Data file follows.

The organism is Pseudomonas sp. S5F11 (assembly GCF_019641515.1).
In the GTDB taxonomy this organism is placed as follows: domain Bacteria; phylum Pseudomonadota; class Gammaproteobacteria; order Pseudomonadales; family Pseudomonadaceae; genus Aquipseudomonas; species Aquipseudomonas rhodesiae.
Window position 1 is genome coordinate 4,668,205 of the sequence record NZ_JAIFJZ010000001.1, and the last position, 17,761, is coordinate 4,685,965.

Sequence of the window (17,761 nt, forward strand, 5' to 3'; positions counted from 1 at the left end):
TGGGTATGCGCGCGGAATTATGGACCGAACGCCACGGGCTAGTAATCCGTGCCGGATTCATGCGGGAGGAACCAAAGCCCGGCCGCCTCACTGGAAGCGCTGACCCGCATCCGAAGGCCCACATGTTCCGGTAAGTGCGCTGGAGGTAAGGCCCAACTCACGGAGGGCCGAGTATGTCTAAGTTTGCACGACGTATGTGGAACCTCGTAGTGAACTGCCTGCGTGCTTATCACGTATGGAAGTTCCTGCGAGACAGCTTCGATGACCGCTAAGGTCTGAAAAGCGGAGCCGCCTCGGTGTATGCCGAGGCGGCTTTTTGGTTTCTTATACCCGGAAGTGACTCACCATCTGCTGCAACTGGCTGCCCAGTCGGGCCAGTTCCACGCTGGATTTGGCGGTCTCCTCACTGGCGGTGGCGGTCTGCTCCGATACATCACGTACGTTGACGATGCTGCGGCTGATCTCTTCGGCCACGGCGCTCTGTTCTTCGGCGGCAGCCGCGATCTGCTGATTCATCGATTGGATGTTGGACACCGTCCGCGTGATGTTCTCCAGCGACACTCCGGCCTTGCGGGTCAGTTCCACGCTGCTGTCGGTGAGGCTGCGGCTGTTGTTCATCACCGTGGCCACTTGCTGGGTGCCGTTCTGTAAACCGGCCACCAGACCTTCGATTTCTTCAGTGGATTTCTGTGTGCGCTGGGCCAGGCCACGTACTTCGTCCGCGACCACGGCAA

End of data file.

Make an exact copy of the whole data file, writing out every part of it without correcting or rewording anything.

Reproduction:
The organism is Pseudomonas sp. S5F11 (assembly GCF_019641515.1).
In the GTDB taxonomy this organism is placed as follows: domain Bacteria; phylum Pseudomonadota; class Gammaproteobacteria; order Pseudomonadales; family Pseudomonadaceae; genus Aquipseudomonas; species Aquipseudomonas rhodesiae.
Window position 1 is genome coordinate 4,668,205 of the sequence record NZ_JAIFJZ010000001.1, and the last position, 17,761, is coordinate 4,685,965.

Sequence of the window (17,761 nt, forward strand, 5' to 3'; positions counted from 1 at the left end):
TGGGTATGCGCGCGGAATTATGGACCGAACGCCACGGGCTAGTAATCCGTGCCGGATTCATGCGGGAGGAACCAAAGCCCGGCCGCCTCACTGGAAGCGCTGACCCGCATCCGAAGGCCCACATGTTCCGGTAAGTGCGCTGGAGGTAAGGCCCAACTCACGGAGGGCCGAGTATGTCTAAGTTTGCACGACGTATGTGGAACCTCGTAGTGAACTGCCTGCGTGCTTATCACGTATGGAAGTTCCTGCGAGACAGCTTCGATGACCGCTAAGGTCTGAAAAGCGGAGCCGCCTCGGTGTATGCCGAGGCGGCTTTTTGGTTTCTTATACCCGGAAGTGACTCACCATCTGCTGCAACTGGCTGCCCAGTCGGGCCAGTTCCACGCTGGATTTGGCGGTCTCCTCACTGGCGGTGGCGGTCTGCTCCGATACATCACGTACGTTGACGATGCTGCGGCTGATCTCTTCGGCCACGGCGCTCTGTTCTTCGGCGGCAGCCGCGATCTGCTGATTCATCGATTGGATGTTGGACACCGTCCGCGTGATGTTCTCCAGCGACACTCCGGCCTTGCGGGTCAGTTCCACGCTGCTGTCGGTGAGGCTGCGGCTGTTGTTCATCACCGTGGCCACTTGCTGGGTGCCGTTCTGTAAACCGGCCACCAGACCTTCGATTTCTTCAGTGGATTTCTGTGTGCGCTGGGCCAGGCCACGTACTTCGTCCGCGACCACGGCAA